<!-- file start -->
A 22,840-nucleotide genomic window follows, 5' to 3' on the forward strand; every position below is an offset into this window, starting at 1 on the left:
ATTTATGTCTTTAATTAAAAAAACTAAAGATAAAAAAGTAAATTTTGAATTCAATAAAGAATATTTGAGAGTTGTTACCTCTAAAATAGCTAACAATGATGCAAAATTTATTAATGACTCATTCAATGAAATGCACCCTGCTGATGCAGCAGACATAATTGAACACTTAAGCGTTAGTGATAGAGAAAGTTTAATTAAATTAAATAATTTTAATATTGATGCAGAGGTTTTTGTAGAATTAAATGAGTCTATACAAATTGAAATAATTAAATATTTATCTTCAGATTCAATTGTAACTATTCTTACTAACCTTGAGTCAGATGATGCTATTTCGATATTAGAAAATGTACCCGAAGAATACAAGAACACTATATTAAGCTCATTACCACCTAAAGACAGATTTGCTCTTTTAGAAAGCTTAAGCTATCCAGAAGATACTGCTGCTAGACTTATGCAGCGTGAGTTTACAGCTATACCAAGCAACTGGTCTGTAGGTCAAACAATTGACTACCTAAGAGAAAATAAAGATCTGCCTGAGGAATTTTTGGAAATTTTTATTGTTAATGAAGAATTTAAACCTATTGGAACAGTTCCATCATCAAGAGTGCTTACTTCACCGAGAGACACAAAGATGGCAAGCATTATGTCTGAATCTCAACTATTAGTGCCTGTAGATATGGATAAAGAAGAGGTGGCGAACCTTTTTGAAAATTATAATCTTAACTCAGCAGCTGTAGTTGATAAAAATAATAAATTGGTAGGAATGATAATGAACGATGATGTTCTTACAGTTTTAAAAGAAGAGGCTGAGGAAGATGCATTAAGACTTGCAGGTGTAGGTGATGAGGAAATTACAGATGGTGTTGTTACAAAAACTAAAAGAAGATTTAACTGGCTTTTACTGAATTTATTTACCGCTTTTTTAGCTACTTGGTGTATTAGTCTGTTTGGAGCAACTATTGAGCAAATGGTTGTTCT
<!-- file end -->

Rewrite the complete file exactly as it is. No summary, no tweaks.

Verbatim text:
A 22,840-nucleotide genomic window follows, 5' to 3' on the forward strand; every position below is an offset into this window, starting at 1 on the left:
ATTTATGTCTTTAATTAAAAAAACTAAAGATAAAAAAGTAAATTTTGAATTCAATAAAGAATATTTGAGAGTTGTTACCTCTAAAATAGCTAACAATGATGCAAAATTTATTAATGACTCATTCAATGAAATGCACCCTGCTGATGCAGCAGACATAATTGAACACTTAAGCGTTAGTGATAGAGAAAGTTTAATTAAATTAAATAATTTTAATATTGATGCAGAGGTTTTTGTAGAATTAAATGAGTCTATACAAATTGAAATAATTAAATATTTATCTTCAGATTCAATTGTAACTATTCTTACTAACCTTGAGTCAGATGATGCTATTTCGATATTAGAAAATGTACCCGAAGAATACAAGAACACTATATTAAGCTCATTACCACCTAAAGACAGATTTGCTCTTTTAGAAAGCTTAAGCTATCCAGAAGATACTGCTGCTAGACTTATGCAGCGTGAGTTTACAGCTATACCAAGCAACTGGTCTGTAGGTCAAACAATTGACTACCTAAGAGAAAATAAAGATCTGCCTGAGGAATTTTTGGAAATTTTTATTGTTAATGAAGAATTTAAACCTATTGGAACAGTTCCATCATCAAGAGTGCTTACTTCACCGAGAGACACAAAGATGGCAAGCATTATGTCTGAATCTCAACTATTAGTGCCTGTAGATATGGATAAAGAAGAGGTGGCGAACCTTTTTGAAAATTATAATCTTAACTCAGCAGCTGTAGTTGATAAAAATAATAAATTGGTAGGAATGATAATGAACGATGATGTTCTTACAGTTTTAAAAGAAGAGGCTGAGGAAGATGCATTAAGACTTGCAGGTGTAGGTGATGAGGAAATTACAGATGGTGTTGTTACAAAAACTAAAAGAAGATTTAACTGGCTTTTACTGAATTTATTTACCGCTTTTTTAGCTACTTGGTGTATTAGTCTGTTTGGAGCAACTATTGAGCAAATGGTTGTTCT